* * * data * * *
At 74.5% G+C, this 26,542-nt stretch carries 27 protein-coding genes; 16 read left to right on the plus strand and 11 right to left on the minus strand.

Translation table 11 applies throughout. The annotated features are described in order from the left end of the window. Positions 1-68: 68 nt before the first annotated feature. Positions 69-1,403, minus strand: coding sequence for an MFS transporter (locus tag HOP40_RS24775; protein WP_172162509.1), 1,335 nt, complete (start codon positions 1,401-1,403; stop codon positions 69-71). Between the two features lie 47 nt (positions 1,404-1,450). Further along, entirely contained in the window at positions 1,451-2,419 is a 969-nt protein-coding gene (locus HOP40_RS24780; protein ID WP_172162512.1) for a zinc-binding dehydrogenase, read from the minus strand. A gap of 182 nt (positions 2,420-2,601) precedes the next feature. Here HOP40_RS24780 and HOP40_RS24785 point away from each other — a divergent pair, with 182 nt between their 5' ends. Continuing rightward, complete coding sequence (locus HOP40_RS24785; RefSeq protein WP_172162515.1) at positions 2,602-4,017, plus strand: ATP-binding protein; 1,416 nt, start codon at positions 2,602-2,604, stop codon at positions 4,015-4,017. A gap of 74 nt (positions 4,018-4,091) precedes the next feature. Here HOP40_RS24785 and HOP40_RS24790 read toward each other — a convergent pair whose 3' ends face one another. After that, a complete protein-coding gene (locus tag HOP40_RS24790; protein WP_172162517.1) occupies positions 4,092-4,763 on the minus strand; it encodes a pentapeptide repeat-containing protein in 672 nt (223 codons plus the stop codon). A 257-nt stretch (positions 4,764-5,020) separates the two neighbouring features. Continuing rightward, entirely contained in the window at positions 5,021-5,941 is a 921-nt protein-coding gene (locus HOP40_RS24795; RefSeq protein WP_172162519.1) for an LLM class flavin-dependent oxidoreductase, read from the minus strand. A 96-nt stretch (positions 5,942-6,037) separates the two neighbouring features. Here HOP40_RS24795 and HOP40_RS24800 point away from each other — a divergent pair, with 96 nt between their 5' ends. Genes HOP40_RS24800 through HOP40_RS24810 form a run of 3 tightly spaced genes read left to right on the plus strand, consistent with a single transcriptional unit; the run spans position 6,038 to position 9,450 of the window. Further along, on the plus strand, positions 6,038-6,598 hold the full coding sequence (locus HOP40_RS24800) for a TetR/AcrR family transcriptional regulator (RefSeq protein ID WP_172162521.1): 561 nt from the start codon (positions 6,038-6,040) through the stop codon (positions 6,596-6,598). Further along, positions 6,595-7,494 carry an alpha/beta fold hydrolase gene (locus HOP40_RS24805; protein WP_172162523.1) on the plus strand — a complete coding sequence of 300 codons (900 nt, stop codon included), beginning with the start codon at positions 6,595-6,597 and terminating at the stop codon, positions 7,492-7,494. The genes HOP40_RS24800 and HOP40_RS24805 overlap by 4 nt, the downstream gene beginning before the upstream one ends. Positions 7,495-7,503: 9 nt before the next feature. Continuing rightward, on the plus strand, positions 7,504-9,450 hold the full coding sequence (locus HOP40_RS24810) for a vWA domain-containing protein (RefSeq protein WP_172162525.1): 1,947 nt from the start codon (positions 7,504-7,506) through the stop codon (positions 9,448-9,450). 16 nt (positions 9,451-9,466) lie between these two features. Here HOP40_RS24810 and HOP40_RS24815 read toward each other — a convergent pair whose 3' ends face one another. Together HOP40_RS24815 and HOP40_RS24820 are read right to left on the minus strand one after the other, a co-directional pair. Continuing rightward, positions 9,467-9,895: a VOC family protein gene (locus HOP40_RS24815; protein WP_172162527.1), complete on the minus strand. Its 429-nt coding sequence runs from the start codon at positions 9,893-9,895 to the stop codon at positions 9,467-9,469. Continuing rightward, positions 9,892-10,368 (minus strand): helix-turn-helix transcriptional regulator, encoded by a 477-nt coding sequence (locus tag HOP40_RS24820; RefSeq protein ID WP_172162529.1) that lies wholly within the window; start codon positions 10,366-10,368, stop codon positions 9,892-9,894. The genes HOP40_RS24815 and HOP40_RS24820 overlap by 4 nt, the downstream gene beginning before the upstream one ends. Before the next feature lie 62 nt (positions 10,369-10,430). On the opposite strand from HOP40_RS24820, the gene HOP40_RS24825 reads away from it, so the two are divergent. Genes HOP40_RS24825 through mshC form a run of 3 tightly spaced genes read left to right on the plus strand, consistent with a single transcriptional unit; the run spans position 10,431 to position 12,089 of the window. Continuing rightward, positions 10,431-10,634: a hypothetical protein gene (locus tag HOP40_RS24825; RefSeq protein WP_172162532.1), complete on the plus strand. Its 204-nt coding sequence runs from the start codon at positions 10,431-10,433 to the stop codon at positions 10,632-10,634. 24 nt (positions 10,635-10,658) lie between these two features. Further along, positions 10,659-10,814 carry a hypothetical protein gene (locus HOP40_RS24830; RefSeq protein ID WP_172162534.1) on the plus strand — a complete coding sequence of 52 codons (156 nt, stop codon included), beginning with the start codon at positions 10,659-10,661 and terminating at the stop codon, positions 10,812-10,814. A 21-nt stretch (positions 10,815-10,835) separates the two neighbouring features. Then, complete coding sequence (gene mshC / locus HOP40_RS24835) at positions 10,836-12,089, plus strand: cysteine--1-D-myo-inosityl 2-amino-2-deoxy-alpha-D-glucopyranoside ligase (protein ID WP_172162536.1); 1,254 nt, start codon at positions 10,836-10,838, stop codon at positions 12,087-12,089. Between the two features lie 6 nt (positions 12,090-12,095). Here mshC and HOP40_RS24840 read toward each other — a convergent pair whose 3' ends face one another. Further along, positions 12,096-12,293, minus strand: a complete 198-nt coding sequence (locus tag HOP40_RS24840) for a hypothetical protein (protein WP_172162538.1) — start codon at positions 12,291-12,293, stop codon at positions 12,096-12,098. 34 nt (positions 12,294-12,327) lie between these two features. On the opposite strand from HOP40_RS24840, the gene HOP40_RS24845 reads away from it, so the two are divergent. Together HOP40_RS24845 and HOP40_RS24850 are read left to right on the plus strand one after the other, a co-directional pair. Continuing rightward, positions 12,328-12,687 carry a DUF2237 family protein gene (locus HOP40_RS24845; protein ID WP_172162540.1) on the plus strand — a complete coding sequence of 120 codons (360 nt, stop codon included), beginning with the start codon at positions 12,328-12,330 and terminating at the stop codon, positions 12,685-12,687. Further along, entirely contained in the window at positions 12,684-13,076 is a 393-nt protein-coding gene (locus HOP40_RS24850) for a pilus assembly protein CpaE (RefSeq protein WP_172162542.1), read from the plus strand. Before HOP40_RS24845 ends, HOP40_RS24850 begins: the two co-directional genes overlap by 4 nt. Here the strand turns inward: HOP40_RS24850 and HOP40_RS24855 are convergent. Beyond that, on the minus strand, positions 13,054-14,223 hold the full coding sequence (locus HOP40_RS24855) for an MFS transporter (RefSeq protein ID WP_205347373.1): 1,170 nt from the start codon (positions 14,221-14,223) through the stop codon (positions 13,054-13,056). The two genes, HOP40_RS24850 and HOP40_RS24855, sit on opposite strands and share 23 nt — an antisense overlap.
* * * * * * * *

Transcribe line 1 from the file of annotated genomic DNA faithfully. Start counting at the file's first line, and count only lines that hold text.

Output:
At 74.5% G+C, this 26,542-nt stretch carries 27 protein-coding genes; 16 read left to right on the plus strand and 11 right to left on the minus strand.